Since convocation ushered in a new academic year at Bowdoin last Tuesday, three students have been transported to Mid Coast Hospital due to risk of alcohol poisoning. This marks the first time since 2012 that any Bowdoin student has been transported during the first week of school.

The first transport took place on August 30, when a female member of the Class of 2019 was transported from an off-campus residence on School Street. The following two occurred during the College House crawl, the second registered campus-wide event of the year, with one student transported on September 1 from Burnett House and another in the early hours of September 2 from West Hall. Both of these students were first years.

According to Director of Safety and Security Randy Nichols and Captain Mark Waltz of the Brunswick Police Department (BPD), hard alcohol was involved in the two transports of first years. It is unclear whether hard alcohol was involved in the third incident.

After a semester with the lowest-ever number of transports in Dean of Student Affairs Tim Foster’s 20-year tenure at the College, this figure troubled but did not entirely surprise Nichols, Foster and Waltz.

“I certainly anticipated we could have a problem this weekend,” said Nichols. “We’ve got 500 new students running around College Houses. Things are going to happen.”

Foster referred to the first few weeks of the academic year as the “Red Zone,” a period during which the possibility for alcohol misuse and sexual assault is the greatest.

“A lot of people [are] coming to campus who are experimenting with certain things,” said Foster. “Suddenly they have freedom now that they didn’t necessarily have before.”

Director of Residential Life (ResLife) and Associate Dean of Student Affairs Meadow Davis said she did not feel that the College Houses were promoting unsafe drinking.

“I was really impressed with the message that the College Houses sent to their first years,” Davis said. “I don’t think there was anything that they sent that made people feel like you have to be incapacitated to come to these places.”

While three transports is a high number for the first week, Davis expressed hope that students can make better choices in the future.

“My hope would be that people see the College Houses, as well as all of the social environments at Bowdoin, not as places that they are drinking a lot before, but as places where they are getting to know people and are doing that in a not dangerous way or incapacitated state,” she said.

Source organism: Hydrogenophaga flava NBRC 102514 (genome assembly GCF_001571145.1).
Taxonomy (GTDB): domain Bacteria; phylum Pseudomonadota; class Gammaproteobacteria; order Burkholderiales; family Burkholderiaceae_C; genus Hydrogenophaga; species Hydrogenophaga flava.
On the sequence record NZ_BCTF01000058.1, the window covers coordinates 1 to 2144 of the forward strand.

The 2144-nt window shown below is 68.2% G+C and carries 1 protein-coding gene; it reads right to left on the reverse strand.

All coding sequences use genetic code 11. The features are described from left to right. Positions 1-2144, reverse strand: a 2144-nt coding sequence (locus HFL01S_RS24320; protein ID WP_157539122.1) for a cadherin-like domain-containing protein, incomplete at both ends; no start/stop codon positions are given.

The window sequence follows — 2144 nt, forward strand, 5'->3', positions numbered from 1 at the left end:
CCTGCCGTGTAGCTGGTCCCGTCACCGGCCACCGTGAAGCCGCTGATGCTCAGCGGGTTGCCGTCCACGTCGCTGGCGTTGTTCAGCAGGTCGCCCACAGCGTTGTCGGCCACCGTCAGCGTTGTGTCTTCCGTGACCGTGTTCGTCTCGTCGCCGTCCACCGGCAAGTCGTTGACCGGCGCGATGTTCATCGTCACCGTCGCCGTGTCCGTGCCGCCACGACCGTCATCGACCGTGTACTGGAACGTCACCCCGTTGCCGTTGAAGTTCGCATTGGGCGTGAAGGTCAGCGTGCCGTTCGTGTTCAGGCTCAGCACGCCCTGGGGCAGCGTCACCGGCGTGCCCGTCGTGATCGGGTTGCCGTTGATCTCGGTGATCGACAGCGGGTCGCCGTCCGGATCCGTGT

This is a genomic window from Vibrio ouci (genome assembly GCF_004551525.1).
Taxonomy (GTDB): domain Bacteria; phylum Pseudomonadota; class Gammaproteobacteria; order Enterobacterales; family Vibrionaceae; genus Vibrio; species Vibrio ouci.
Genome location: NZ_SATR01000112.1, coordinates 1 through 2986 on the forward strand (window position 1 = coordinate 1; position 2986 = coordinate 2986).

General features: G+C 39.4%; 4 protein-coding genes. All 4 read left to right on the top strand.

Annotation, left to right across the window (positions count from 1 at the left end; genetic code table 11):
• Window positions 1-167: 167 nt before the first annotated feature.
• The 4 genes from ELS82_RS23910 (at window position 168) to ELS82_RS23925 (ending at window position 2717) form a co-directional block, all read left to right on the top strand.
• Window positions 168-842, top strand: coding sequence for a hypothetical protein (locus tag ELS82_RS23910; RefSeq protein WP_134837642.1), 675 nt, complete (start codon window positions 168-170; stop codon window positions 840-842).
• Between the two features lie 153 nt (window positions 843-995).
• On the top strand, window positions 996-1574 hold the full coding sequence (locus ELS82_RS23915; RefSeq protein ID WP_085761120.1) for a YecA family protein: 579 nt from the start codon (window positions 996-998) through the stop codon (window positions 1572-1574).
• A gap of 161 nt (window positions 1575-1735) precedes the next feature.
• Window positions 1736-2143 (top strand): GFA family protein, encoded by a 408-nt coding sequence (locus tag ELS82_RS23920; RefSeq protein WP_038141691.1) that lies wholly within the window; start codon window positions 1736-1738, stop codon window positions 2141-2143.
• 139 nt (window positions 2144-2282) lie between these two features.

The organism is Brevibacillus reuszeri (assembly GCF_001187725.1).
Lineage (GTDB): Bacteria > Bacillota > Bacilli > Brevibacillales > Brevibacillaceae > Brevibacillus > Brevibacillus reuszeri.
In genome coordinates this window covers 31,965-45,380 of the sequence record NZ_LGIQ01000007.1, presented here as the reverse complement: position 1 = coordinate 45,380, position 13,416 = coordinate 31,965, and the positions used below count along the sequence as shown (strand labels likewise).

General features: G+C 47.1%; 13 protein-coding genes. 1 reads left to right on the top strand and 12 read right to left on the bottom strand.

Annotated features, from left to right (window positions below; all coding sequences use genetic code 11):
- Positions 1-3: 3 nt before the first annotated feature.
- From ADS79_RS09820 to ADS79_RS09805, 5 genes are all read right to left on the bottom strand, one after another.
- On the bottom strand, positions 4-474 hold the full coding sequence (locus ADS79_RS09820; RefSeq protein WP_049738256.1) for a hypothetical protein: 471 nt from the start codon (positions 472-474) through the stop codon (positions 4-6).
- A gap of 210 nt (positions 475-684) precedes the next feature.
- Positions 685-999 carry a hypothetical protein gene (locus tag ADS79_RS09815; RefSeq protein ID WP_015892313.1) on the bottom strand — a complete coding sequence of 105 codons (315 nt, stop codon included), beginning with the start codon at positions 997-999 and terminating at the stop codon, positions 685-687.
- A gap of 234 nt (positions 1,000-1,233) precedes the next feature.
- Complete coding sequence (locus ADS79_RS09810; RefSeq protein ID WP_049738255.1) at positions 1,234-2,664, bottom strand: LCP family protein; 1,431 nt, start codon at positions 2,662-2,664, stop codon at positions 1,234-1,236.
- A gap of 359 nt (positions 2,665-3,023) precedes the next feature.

Historically, Bowdoin’s transport numbers have been low compared to other NESCAC schools.

“We have on an absolute basis the fewest number of transports, and on a per-student basis the smallest percentage of transports,” Foster said.

Davis praised students’ attentiveness to each other’s well-being while at events involving alcohol.

“One of my big takeaways is that from everything I have heard students did a really great job of looking out for students, recognizing when someone really needed support and help and reaching out to security,” she said.

Waltz said that no students were cited by BPD following the off-campus transport. However, Nichols warned that students should be cautious when hosting and attending off-campus parties.

We are not permitted to be a first responder to an off-campus house because we don’t own the house,” Nichols said. “That’s private property, and so College policy prohibits us from being first responders. However, we have a very good relationship with the Brunswick Police Department and they normally call Security whenever they respond to an off-campus house inhabited by Bowdoin students, because we can be a resource for [the students].”

Nichols, Foster and Davis said that despite the high transport figures for the first week in comparison to the previous five years, the events won’t lead to a crackdown or changes in campus alcohol policy. Security, Student Affairs and ResLife will follow the same procedures and encourage the same behavior as they have in the past.

“My hope and belief is that—given where we’ve been the last number of years—this will be an aberration, but we’ll see,” Foster said. “We’re going to continue to do the many, many things that we have done that have served us well.”

Waltz likewise said that the week’s three transports will not change how BPD interacts with the College.

As events like Epicuria—the annual toga party thrown by the men’s rugby team that has historically been associated with a high number of transports—approach, Nichols advised students to make good decisions and watch out for each other.

“Your safety and well-being is largely determined by the choices you make and the friends that you take,” he said. “The safest and smartest thing any student can do when they go out at night is to have a good friend with you.”